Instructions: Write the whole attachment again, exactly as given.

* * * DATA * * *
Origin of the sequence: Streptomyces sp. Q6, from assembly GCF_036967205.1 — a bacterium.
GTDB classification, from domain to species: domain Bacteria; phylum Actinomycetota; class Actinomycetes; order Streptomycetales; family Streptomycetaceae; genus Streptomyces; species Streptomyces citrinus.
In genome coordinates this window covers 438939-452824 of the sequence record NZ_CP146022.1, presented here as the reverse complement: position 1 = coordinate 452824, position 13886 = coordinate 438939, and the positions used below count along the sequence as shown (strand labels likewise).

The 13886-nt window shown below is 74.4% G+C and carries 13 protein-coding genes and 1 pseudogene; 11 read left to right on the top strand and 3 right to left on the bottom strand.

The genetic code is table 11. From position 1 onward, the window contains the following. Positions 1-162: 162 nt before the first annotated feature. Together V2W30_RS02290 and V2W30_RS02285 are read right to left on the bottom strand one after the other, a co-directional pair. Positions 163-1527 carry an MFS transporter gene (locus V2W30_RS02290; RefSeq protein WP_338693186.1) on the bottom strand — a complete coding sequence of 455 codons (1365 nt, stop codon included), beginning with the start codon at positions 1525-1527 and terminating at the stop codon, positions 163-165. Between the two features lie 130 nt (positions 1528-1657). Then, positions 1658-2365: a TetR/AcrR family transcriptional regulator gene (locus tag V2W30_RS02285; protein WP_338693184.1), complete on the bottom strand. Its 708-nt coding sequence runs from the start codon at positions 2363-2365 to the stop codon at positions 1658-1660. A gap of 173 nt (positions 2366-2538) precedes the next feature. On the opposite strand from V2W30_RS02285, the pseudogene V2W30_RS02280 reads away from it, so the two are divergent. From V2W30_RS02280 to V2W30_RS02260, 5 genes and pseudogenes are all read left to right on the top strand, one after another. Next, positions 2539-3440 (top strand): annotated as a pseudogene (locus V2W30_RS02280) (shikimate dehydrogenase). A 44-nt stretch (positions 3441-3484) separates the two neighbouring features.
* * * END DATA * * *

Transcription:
Origin of the sequence: Streptomyces sp. Q6, from assembly GCF_036967205.1 — a bacterium.
GTDB classification, from domain to species: domain Bacteria; phylum Actinomycetota; class Actinomycetes; order Streptomycetales; family Streptomycetaceae; genus Streptomyces; species Streptomyces citrinus.
In genome coordinates this window covers 438939-452824 of the sequence record NZ_CP146022.1, presented here as the reverse complement: position 1 = coordinate 452824, position 13886 = coordinate 438939, and the positions used below count along the sequence as shown (strand labels likewise).

The 13886-nt window shown below is 74.4% G+C and carries 13 protein-coding genes and 1 pseudogene; 11 read left to right on the top strand and 3 right to left on the bottom strand.

The genetic code is table 11. From position 1 onward, the window contains the following. Positions 1-162: 162 nt before the first annotated feature. Together V2W30_RS02290 and V2W30_RS02285 are read right to left on the bottom strand one after the other, a co-directional pair. Positions 163-1527 carry an MFS transporter gene (locus V2W30_RS02290; RefSeq protein WP_338693186.1) on the bottom strand — a complete coding sequence of 455 codons (1365 nt, stop codon included), beginning with the start codon at positions 1525-1527 and terminating at the stop codon, positions 163-165. Between the two features lie 130 nt (positions 1528-1657). Then, positions 1658-2365: a TetR/AcrR family transcriptional regulator gene (locus tag V2W30_RS02285; protein WP_338693184.1), complete on the bottom strand. Its 708-nt coding sequence runs from the start codon at positions 2363-2365 to the stop codon at positions 1658-1660. A gap of 173 nt (positions 2366-2538) precedes the next feature. On the opposite strand from V2W30_RS02285, the pseudogene V2W30_RS02280 reads away from it, so the two are divergent. From V2W30_RS02280 to V2W30_RS02260, 5 genes and pseudogenes are all read left to right on the top strand, one after another. Next, positions 2539-3440 (top strand): annotated as a pseudogene (locus V2W30_RS02280) (shikimate dehydrogenase). A 44-nt stretch (positions 3441-3484) separates the two neighbouring features.